“A Bridge of Magpies”: Birds in Chinese Folklore

Over the last couple of weeks, we’ve been introducing the wonderful pupils at the International School of Beijing (ISB) to the birds of China’s capital city, including a field trip to Hanshiqiao (the wetland where Skybomb Bolt, the Beijing Cuckoo, was fitted with his tag).  As part of the classroom based material, Annie He, who is responsible for integrating Chinese culture into the ISB curriculum, created a brilliant document outlining how birds feature in Chinese folklore.  With Annie’s kind permission,  “Beyond The Legend”  is now available to download.  I love the story about the magpie’s role in Chinese Valentine’s Day:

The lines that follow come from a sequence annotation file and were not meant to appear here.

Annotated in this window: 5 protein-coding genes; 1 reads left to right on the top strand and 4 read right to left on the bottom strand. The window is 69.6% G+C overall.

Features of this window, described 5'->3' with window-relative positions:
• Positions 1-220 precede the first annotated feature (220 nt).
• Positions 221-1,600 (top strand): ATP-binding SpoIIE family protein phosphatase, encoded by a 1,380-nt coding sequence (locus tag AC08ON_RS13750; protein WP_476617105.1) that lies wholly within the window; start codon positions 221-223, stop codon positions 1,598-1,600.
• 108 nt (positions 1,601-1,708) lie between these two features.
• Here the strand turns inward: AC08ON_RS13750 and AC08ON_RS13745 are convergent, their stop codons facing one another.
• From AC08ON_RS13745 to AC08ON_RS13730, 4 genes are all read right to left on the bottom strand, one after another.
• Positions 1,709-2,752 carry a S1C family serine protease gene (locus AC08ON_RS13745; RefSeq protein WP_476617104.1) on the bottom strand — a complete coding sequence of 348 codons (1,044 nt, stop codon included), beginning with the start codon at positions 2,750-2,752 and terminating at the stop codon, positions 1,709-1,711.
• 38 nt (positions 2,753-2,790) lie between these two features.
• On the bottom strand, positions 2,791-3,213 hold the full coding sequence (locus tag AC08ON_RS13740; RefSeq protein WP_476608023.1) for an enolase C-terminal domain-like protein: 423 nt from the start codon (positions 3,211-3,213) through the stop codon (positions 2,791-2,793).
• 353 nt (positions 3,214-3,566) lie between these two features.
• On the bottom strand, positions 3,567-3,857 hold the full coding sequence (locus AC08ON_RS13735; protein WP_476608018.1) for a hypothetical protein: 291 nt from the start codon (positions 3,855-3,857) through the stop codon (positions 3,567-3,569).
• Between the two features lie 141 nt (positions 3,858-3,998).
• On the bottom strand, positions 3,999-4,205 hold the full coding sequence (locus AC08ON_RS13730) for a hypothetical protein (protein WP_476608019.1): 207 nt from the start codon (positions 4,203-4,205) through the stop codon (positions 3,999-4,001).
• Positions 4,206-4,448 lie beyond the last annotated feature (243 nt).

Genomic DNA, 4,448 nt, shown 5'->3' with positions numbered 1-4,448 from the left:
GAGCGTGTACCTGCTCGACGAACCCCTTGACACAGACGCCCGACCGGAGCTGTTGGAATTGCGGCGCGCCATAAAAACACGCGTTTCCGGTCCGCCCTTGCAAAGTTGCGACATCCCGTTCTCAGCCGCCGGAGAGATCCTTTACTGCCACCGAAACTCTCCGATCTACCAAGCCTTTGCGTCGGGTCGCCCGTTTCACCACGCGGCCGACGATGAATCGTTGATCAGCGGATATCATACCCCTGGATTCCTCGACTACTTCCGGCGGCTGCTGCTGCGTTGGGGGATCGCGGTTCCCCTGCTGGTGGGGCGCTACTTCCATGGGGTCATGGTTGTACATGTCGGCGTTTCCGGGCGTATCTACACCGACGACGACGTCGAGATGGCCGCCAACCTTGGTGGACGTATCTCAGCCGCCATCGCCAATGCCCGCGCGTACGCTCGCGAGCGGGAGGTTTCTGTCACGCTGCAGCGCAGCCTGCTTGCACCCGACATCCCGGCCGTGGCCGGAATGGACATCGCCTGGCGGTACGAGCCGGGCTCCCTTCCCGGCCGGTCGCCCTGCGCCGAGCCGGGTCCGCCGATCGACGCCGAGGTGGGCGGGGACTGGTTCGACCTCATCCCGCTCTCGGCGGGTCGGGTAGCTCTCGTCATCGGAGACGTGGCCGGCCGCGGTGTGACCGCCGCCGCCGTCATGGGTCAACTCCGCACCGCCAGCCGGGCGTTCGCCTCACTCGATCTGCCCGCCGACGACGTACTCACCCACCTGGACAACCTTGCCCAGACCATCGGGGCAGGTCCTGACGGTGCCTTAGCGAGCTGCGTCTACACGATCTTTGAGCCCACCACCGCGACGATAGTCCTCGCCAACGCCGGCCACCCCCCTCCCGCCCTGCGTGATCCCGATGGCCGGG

“On the evening of the seventh day of the seventh month on the Chinese lunar calendar, don’t forget to look carefully at the summer sky.  You’ll find the Cowherd (a bright star in the constellation Aquila, west of the Milky Way) and the Weaving Maid (the star Vega, east of the Milky Way) appear closer together than at any other time of the year. Chinese believe the stars are lovers who are permitted to meet by the queen of Heaven once a year. That day falls on the double seventh (七⼣夕 in Chinese), which is China’s own Valentine’s Day. Most Chinese remember being told a romantic tragedy when they were children on the double seventh. In the legend, the cowherd and the Weaving Maid will meet on a bridge of magpies across the Milky Way once a year. Chinese grannies will remind children that they would not be able to see any magpies on that evening because all the magpies have left to form a bridge in the heavens with their wings.”

 

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